Personal property is one of the coverages in a homeowners policy. It covers damage to or theft up to a limit as specified in the policy coverages. The policy coverage may not cover certain expensive items like jewelry, fine art, or musical instruments. Insurance companies have the option of scheduling certain personal items separately to provide greater coverage.
What is considered personal property?
All your personal belongings are covered by the personal item coverage under a standard homeowners policy. If your belongings are stolen or damaged, this coverage will cover you up to the amount listed in the policy. The homeowners policy provides limited coverage for some personal belongings. If you need to file a claim, it may not provide enough coverage to replace them.
You have the option of adding a rider, endorsement or policy for personal property coverage. You will need to submit a detailed receipt, appraisal, or other certified document that proves the item’s worth and lists the specific attributes, including serial numbers, for this endorsement. You may need photos of the items with identifying markings.
A standard package that includes increased coverage and does not require appraisal is offered by some homeowners insurance companies. You may be able to add $5,000 to your basic policy to include coverage for all jewelry. The scheduled personal property endorsement, which is available at an additional cost, is also optional.
What is the coverage of scheduled personal property?
Although exclusions and limits may vary depending on the insurance company, most homeowners insurance policies restrict certain items within their standard policy. If a valuable item is stolen, you may have to pay a $500 or $1,000 deductible. If you schedule personal property, however, you will be covered for its entire value both on-and off-premises.
Another example: Let’s say that you are engaged and your engagement ring has a value of $7,500. Your homeowners insurance policy covers jewelry up to $2,500, with a $1,000 deductible. After a thorough police search, your ring was stolen. The maximum amount you could recover for your engagement rings under a standard homeowners policy is $1,500. You would only be able to recover the purchase price or appraised value of $7,500 if it is listed under scheduled personal property.
A scheduled personal property endorsement also offers additional coverage that you wouldn’t get with standard personal property coverage. You will typically also get:
- Also known as mysterious disappearance, accidental loss coverage
- Accidental physical damage coverage
- There is no deductible for personal property claims (unless the policyholder chooses otherwise).
If you had lost or misplaced an engagement ring, homeowners insurance would have not covered it. You would still be able to recover the cost if your ring was scheduled. Personal property that is scheduled is covered on an open perils basis. This means that it is covered, unless otherwise stated in the policy documents. A homeowners insurance policy covers personal property. This policy names the risks and excludes coverage.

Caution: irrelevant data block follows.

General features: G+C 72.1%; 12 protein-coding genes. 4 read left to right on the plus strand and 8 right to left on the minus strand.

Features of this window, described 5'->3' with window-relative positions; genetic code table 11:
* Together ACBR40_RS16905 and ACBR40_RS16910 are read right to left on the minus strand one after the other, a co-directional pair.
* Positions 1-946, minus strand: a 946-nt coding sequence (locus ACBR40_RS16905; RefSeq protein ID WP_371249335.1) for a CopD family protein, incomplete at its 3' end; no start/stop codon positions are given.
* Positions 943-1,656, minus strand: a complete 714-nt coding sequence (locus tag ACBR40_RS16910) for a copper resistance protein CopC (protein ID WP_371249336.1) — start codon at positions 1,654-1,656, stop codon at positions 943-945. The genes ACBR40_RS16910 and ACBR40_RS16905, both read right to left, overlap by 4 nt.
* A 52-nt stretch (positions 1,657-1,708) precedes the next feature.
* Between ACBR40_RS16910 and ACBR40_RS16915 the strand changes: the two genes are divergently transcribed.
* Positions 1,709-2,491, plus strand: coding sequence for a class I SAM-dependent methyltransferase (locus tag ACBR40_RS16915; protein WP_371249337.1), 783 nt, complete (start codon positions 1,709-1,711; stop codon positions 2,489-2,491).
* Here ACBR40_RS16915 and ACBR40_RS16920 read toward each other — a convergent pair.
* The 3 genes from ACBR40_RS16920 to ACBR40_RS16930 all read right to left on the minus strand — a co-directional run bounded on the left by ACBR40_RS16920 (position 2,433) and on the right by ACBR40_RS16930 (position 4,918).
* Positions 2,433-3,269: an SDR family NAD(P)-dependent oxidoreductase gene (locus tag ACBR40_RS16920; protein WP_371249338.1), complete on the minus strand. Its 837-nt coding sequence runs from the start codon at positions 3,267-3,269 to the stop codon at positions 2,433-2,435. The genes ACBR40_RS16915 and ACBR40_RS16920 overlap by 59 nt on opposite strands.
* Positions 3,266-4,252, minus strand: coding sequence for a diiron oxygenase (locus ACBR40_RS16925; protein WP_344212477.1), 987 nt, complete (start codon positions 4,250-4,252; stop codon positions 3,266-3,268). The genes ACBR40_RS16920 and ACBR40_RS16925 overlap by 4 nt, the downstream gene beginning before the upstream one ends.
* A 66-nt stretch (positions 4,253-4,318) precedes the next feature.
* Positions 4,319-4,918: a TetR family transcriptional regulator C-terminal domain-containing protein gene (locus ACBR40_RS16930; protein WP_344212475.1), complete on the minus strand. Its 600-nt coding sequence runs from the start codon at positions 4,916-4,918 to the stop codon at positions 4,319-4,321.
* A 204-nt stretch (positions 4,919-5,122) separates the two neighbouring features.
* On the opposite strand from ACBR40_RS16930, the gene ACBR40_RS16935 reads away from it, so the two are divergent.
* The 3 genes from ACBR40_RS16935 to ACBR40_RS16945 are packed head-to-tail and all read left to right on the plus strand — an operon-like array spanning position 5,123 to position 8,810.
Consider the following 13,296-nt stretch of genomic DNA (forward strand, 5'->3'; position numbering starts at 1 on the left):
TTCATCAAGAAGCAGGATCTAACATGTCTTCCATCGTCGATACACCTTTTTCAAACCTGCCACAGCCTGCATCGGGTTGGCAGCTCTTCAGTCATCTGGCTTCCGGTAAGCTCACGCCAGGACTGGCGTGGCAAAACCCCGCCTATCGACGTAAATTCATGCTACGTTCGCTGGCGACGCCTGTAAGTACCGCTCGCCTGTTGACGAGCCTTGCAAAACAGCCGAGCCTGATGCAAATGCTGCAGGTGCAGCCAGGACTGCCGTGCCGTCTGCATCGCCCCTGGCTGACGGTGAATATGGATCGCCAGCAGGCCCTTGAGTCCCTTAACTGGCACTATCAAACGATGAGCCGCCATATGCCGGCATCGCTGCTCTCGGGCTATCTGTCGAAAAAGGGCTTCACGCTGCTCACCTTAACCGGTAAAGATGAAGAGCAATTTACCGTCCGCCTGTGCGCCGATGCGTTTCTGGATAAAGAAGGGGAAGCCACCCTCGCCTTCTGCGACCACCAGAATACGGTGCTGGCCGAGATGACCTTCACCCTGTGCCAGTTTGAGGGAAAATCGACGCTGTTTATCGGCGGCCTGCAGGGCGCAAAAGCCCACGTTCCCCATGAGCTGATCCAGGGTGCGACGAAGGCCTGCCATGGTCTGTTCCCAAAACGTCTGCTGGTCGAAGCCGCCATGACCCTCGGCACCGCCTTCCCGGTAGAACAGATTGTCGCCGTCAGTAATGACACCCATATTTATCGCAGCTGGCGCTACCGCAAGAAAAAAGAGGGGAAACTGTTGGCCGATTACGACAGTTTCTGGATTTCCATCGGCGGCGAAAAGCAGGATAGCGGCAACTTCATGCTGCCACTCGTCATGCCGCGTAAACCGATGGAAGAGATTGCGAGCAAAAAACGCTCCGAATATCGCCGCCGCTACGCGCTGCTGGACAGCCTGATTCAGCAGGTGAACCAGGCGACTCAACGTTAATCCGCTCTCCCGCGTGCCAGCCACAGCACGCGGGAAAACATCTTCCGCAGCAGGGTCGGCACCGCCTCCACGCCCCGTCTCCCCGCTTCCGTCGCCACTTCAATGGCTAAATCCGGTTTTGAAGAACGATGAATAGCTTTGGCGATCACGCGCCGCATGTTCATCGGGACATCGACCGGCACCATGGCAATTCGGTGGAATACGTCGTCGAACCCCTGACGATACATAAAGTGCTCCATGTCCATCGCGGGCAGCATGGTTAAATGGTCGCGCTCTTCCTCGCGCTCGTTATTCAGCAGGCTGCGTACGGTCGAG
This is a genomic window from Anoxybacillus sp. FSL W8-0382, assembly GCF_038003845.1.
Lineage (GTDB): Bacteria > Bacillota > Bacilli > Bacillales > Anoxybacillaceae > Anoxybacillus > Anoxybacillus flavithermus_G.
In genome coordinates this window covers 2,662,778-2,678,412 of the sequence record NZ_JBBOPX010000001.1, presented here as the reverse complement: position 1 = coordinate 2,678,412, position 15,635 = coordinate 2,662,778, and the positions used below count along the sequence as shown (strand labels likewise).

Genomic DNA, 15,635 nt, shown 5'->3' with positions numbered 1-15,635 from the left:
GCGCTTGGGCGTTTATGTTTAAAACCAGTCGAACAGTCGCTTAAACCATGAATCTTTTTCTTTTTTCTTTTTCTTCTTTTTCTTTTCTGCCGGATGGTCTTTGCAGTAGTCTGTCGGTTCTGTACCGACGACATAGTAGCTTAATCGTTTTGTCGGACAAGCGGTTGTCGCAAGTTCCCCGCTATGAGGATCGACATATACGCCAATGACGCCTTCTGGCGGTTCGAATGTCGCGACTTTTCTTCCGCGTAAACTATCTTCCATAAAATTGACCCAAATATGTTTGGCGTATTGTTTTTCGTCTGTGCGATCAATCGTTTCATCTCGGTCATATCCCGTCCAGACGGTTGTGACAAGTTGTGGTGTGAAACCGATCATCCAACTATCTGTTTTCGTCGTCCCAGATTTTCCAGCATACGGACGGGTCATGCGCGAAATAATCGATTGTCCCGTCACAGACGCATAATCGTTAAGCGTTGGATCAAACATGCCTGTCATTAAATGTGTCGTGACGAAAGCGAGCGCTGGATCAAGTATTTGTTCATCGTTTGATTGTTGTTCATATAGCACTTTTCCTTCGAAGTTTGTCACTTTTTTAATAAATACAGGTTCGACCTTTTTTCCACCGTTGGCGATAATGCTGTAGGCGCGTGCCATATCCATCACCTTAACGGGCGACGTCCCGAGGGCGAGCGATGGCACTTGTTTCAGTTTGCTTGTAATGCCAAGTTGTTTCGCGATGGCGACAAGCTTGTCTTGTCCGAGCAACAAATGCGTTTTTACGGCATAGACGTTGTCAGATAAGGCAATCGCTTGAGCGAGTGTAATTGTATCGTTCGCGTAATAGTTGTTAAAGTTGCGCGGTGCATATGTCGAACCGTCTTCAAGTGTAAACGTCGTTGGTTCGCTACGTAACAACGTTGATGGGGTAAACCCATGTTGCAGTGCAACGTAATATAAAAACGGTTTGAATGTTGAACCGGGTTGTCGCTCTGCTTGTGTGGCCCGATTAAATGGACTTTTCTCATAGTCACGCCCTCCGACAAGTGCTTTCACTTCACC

Scheduled personal property covers certain types of valuables
Although this list isn’t meant to be comprehensive, it does include the most common personal items that can usually be scheduled at their full value. If they exceed the homeowners insurance policy’s limits, you might consider scheduling them.
- Certain electronics (laptop, media equipment, etc.)
- Collections (cards, coins, stamps, etc.)
- Fine art
- Medical devices
- Instruments for music
- Tapestries and rugs
- Silver or goldware
- Sporting equipment
It is best to schedule a high-value item that’s not covered by a standard homeowners insurance. A homeowners policy will not cover your wedding ring if you lose the diamond. Scheduling your ring will give you that coverage. Your insurer and you will decide what schedule is best. It is not always worth scheduling sentimental items of lower value.
What are the circumstances that you may need personal property coverage?
Scheduled personal property coverage is recommended for those who own expensive jewelry, high-end bikes, or antiques passed down through the family. To determine if any of these items are worth more than the policy sublimits, review your homeowners insurance policy. If you have only $1,500 coverage on jewelry, but $15,000 in other items, it is worth scheduling the more costly pieces or all of them if you wish to have the wider claim coverage offered by the scheduled personal item endorsement.
Another option is to consider blanket insurance with a higher coverage limit. You could increase jewelry coverage by increasing the basic homeowners policy sublimit from $1,500 to $3,000 with a blanket policy. Blanket coverage can be cheaper than scheduling each item. Check with your insurance company to see if you can insure the items that you are interested in.
You can’t schedule personal property, or insure them with blanket coverage. Your homeowners policy will cover only the same perils. If you file a claim for homeowners insurance, you will be responsible for the homeowners policy deductible. This affects the amount of the payment you receive to repair or replace the item.
It may not be worth paying extra for coverage if you don’t have high-value items, or if your homeowners policy provides enough coverage. The cost of scheduled personal property depends on the item and its value. However, it can be quite affordable compared to the cost of replacing the item if it can be replaced.